How much can I expect to improve during a 6 month training program? 
Most of the time goal runners I've worked with over the past 35 years have improved between 3% and 5% during a 6 month program, when they have done the long runs and speed sessions. If everything goes well in training and on raceday, a 15 to 30 second per mile improvement is possible. Weather and crowds can cause a slowdown in the finish time. (60F/14C or below is ideal). I usually allow my Ecoach clients to set a maximum goal of a 30 second improvement, if they wish. But if the magic mile is not showing this type of improvement as the goal approaches, I suggest attempting a goal no faster than predicted.

What is the longest distance of a long run, which will help me improve my time? To maximize endurance and performance, I suggest building the long one up to 29 miles. In surveys, I've found that there's an average of 11 minutes of time improvement when a runner increases the lengh of the last long training run from 26 miles to 29 miles. The pace of these long runs should be at least 2 min/mile slower than current marathon finish time—with the run-walk-run strategy appropriate to the pace. The last long run should be done 3-4 weeks before the marathon 

What type of speed training will help?
The type of speedwork that has helped my runners the most is a form of interval training called “mile repetitions”. The training format is detailed in Galloway Training Programs and Year Round Plan. Once the muscles are warmed up, each timed mile is run 30 seconds faster than goal pace, followed by a 5 minute rest interval of walking and/or jogging. Starting with 4 mile repetitions, the number is increased during each successive workout to a maximum of 14. These workouts are done on non-long-run weekends–in most cases the weekend after the long run.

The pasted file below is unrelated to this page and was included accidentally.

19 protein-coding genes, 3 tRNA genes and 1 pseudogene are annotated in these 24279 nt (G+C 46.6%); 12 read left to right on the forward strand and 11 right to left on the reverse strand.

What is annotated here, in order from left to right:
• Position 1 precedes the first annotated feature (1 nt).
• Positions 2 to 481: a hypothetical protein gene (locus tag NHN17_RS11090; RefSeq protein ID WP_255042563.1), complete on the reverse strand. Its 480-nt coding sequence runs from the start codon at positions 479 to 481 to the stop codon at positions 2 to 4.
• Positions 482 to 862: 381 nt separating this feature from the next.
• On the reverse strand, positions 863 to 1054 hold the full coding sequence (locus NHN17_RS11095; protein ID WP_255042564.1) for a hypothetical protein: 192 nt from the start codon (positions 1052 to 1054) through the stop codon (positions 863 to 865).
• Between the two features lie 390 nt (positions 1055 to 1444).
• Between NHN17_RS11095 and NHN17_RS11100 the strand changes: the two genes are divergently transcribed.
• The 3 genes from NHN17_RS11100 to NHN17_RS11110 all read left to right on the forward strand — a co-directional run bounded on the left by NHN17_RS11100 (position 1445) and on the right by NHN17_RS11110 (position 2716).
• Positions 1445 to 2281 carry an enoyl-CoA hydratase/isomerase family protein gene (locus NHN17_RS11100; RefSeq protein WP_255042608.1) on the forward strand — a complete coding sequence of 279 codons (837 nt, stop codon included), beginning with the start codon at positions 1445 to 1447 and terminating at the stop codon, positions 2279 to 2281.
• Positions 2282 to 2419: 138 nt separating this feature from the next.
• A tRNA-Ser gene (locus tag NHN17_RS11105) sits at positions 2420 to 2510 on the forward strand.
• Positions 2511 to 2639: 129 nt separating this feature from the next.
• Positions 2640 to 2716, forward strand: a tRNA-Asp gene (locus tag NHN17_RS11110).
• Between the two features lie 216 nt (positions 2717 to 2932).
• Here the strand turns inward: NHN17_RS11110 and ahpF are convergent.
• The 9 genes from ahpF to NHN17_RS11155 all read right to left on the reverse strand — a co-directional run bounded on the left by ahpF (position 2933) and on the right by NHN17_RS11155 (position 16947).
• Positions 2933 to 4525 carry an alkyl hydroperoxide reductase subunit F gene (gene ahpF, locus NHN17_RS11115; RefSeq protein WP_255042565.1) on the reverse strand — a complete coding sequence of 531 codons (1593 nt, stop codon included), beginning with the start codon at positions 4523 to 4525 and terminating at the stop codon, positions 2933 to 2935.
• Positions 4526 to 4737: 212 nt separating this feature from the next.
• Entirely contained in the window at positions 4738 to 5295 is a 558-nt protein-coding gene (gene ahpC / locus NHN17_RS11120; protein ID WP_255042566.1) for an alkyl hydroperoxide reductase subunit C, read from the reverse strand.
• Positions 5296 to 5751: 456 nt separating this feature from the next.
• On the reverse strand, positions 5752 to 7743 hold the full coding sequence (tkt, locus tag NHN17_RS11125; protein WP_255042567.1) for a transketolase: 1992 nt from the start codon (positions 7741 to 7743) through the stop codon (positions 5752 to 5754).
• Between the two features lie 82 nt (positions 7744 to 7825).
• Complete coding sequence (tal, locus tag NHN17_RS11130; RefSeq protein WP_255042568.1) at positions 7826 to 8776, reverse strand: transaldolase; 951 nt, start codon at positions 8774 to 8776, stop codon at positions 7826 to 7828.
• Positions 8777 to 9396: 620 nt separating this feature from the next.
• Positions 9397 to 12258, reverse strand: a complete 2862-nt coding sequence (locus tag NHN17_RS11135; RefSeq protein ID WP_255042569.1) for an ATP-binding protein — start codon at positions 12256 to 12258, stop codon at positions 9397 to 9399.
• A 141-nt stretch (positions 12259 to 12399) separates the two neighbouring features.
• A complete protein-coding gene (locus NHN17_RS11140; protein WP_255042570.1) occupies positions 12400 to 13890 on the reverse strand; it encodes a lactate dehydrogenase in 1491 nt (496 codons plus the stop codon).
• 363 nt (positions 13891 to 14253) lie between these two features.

Are there any drills that can help me run faster, by improving my running form? 
I've discovered two drills that can help runners improve their running form. Both are done 4-8 times, at least once a week, on a short mileage day. 
• The cadence drill: Time yourself for 30 seconds. During this period, count how many times your left or right foot touches the ground (pick one before you start). On each successive thirty second segment, try to increase the count by 1 or 2. The goal is simply to increase the count by being more efficient
• The acceleration-glider: jog slowly for 10 steps, jog a little faster for @ 10 steps, then gradually increase speed to your magic mile pace for 10-15 steps and let your momentum carry you as you gradually slow down to a jog again (the glide). A 30-60 second jog or walk can be done between each. No sprinting. The goal is to learn how to use momentum to conserve resources. 

From Jeff Galloway's Marathon FAQ 

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